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Twitter: A Creepy Source of News

June 17th, 2012 · No Comments · Dubai, Football, Maradona, soccer

I am a bit stunned at the idea that people get their “news” from Twitter.

The system is fine for instant opinion or random complaints or raves. But it’s less believable, as a new source, than just about any medium ever invented. “No filters” is the operative phrase here. The guy sitting next to you on a bus is about as authoritative and maybe moreso, because some people can’t lie with a straight face.

Case in point today, involving Diego Maradona, coach of the Dubai side Al Wasl.

In the twittersphere, a couple of items went up about Maradona being fired by the Al Wasl club, and attributed to news sources here in the region.

The idea then took on a life of its own. As tweets sometimes do. One of our reporters began scrambling to track this down. You have to, just in case … which is a pain, lemme tell ya.

Within an hour, someone had actually called someone at Wasl, who denied the Maradona-fired tweets. And Wasl’s official Twitter feed also denied it. And, according to various tweets (so, of course, not authoritative), one of the “news sources” alleged to have reported the firing took it down.

Meantime, our reporter, doing some real reporting, came across some comments made in a TV interview by the owner of the club, one of the Al Maktoum sheikhs, and he was thoroughly negative in his remarks about El Diego, calling the season a disappointment, and expressing his puzzlement at why the team did not do well.  “Maradona was unsuccessful at Al Wasl and I do not know the reasons for it.”

So, Twitter seemed to have led us somewhere, even though the specific “firing” from the network clearly was not yet official.

Someone at those sources just took a leap, perhaps based on the TV interview with Sheikh Ahmed. It was a calculated gamble at being “first”.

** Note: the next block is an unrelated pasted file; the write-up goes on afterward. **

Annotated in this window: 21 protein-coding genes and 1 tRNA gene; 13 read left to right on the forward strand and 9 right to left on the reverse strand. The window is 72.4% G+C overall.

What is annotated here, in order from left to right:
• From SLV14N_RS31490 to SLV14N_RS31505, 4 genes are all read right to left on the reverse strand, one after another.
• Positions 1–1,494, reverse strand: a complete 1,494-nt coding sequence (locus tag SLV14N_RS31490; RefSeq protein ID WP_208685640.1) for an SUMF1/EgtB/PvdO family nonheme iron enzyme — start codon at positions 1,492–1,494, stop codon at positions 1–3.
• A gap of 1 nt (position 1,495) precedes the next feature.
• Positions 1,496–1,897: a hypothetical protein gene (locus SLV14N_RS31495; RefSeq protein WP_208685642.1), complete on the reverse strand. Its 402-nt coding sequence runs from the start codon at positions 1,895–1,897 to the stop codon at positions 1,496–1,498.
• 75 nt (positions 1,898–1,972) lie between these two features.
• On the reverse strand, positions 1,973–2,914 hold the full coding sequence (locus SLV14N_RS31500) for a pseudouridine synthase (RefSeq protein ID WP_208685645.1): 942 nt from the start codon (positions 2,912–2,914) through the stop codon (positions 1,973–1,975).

Generally, when a sheikh says a coach has been “unsuccessful” and uses the past tense … that coach’s UAE career, going forward, can be measured in hours.

I was writing a comment piece that involved Maradona, and as the day went on, with news (from our reporter) that the new Wasl board was going to meet that night, enough doubt was introduced into the equation that I wrote two columns. One assuming Maradona’s status was shaky, one for if he were fired.

Generally, writers prefer not to write multiple columns. But what if Maradona were fired at 11 p.m.? I didn’t want to have to replace my column with a new on written in 15 minutes.

So, end of day, the new board comes out and one of the members tells our reporter that, no, Maradona has not been fired and they expect him to be the coach for the next season.

The key parts of this are in this news story, which appears in the Monday editions of The National.

The point being, some random opinions — guesses — on Twitter skewed people’s viewpoints and changed their days. And were demonstrated to be incorrect.

In this blog, Vince Doria, a key executive at ESPN, talks about why he has never tweeted and has no plans to begin.

Approach Twitter as you would any media anywhere — with skepticism. Except bring even more of it.


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